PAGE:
Law then came with a plan to pay off the troublesome state debt. The Regime would issue notes paying 3 percent interest to its debtors. These debts could then be used to buy stock in Law's Compagnie de Indes. The Compagnie share price rose to 5,000 livres in August 1719 and 8,000 livres in October. People flooded into Paris to buy stock in Law's Compagnie. Speculation in Compagnie stock went wild. Stock was being purchased with only 10 percent downpayment. Fortunes were being made right and left. One beggar made 70 million livres.
John Law became an international celebrity. The Pope sent an envoy to the birthday party of Law's daughter. Law converted to Catholicism and was appointed Controlleur des Finances by the Regime.
Compagnie de Indes shares peaked at a price of 20,000 livres at the end of 1719. In January 1720 two royal princes decided to cash in their shares of the Compagnie. Others decided to follow their example. Law had to print 1.5 million livres in paper money. As Controlleur of Finances, John Law tried to stem the tide by making it illegal to hold more than 500 livres in gold or silver. He devalued banknotes relative to foreign currency to encourage exports and discourage imports. Nevertheless Compagnie de Indes stock fell from 9,000 livres to 5,000 livres. Law was denounced and stripped of his office of Controlleur. As head of the Compagnie de Indes and the Banque Royale he bought up stock and banknotes to try to raise their price, but by June 1720 he had to suspend payments.
John Law fled to Holland in 1720 and his properties in France were seized by the Regime. He lamented,
Last year I was the richest individual who ever lived, today I have nothing, not even enough to keep alive.
The Hyperinflation in France During the Revolution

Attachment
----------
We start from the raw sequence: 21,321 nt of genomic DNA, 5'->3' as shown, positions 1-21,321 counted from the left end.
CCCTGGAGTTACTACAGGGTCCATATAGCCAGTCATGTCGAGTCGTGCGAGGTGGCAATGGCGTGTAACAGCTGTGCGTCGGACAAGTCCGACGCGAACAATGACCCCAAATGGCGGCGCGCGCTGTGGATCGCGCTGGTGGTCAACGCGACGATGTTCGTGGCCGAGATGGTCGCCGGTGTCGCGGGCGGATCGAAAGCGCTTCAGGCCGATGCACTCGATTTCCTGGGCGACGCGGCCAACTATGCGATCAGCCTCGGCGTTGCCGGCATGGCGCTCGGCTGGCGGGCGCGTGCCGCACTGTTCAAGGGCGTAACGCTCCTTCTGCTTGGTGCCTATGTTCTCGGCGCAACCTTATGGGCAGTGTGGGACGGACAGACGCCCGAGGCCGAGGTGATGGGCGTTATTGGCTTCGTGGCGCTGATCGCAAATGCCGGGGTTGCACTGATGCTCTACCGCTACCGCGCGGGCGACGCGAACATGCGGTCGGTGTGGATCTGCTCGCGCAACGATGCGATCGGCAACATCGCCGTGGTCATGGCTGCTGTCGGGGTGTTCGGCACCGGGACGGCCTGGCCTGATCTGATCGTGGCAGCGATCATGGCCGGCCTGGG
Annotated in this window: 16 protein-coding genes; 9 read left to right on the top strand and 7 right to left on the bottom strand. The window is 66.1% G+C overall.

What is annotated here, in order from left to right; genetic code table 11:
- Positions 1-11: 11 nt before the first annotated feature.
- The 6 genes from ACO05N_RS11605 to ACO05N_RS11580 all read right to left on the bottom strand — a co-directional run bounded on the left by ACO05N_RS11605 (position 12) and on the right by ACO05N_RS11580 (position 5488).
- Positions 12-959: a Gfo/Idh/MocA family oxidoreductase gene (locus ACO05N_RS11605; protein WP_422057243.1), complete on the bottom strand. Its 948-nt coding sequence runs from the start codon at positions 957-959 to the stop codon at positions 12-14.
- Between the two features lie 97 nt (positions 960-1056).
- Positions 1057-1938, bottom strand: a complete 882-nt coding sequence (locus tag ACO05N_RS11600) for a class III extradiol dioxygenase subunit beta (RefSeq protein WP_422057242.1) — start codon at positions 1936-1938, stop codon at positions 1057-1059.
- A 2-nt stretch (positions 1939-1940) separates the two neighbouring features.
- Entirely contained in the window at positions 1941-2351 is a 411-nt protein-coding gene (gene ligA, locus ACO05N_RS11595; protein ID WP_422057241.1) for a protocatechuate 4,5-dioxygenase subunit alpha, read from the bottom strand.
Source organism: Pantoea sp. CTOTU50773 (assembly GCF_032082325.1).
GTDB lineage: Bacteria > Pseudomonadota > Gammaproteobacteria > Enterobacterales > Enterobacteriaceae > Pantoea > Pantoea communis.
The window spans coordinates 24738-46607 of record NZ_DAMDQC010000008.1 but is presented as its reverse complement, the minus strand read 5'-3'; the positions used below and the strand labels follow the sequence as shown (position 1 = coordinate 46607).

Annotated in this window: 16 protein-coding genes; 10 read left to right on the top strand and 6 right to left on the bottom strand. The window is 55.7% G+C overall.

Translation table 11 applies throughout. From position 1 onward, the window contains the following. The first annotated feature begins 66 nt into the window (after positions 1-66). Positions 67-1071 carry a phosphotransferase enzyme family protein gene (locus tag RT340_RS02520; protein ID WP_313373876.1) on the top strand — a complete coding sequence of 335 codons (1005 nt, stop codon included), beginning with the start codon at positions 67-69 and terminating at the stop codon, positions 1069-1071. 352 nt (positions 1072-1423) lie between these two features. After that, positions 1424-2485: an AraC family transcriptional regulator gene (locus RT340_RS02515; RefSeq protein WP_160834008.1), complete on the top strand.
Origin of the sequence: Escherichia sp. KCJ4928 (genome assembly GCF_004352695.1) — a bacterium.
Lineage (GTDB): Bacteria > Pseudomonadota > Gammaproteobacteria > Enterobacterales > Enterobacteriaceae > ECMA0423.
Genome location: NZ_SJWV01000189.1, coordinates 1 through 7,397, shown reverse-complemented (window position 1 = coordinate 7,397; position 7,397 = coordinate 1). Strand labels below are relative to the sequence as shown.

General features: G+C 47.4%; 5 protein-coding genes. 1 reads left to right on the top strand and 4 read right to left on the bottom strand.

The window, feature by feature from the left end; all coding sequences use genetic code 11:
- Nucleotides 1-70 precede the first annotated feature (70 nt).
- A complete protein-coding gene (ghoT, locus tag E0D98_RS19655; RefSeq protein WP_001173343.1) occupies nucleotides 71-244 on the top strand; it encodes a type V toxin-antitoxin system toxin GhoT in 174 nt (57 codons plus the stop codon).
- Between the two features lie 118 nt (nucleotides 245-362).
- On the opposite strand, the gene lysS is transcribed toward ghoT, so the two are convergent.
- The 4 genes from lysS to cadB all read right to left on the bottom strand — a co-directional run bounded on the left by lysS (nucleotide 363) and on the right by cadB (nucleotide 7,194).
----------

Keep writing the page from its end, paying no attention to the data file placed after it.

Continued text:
Hyperinflation in France After the Revolution
In the spring of 1789 the French Assemblee decreed the issuance of 400 million livres of notes, called assignats, secured by the properties which had been confiscated from the Church during the revolution. By the fall of 1789 the Assemblee approved the issuance of 800 million of noninterest-bearing notes and decreed that the limit on such notes was to be 1.2 billion livres. Despite this stated limit, nine months later another 600 million livres was approved and in September 1791 another 300 million. In April of 1791 another 300 million was approved.
Prices rose, but wages didn't keep up and in 1793 a mob plundered 200 stores in Paris. Price controls were imposed (Law of the Maximum). Output decreased and rationing had to be implemented. To force acceptance of its money the French government imposed a 20 year prison sentence on anyone selling its notes at a discount and dictated a death sentence for anyone differentiating between paper livres and gold or silver livres in setting prices.
By 1794 there were 7 billion livres (assignats) in circulation. In May 1795 this total reached 10 billion livres and by July 1795 it had gone up to 14 billion livres.
When the total reached 40 billion livres the printing plates for assignats were publically destroyed. A new type of note, called a mandat, was issued, but within two years these also lost 97 percent of their value. The printing plates for mandats were also publically destroyed. In 1797 both assignats and mandats were repudiated and a new monetary system based upon gold was instituted.

A Comparative Chronology of Money
Monetary History from Ancient Times to the Present Day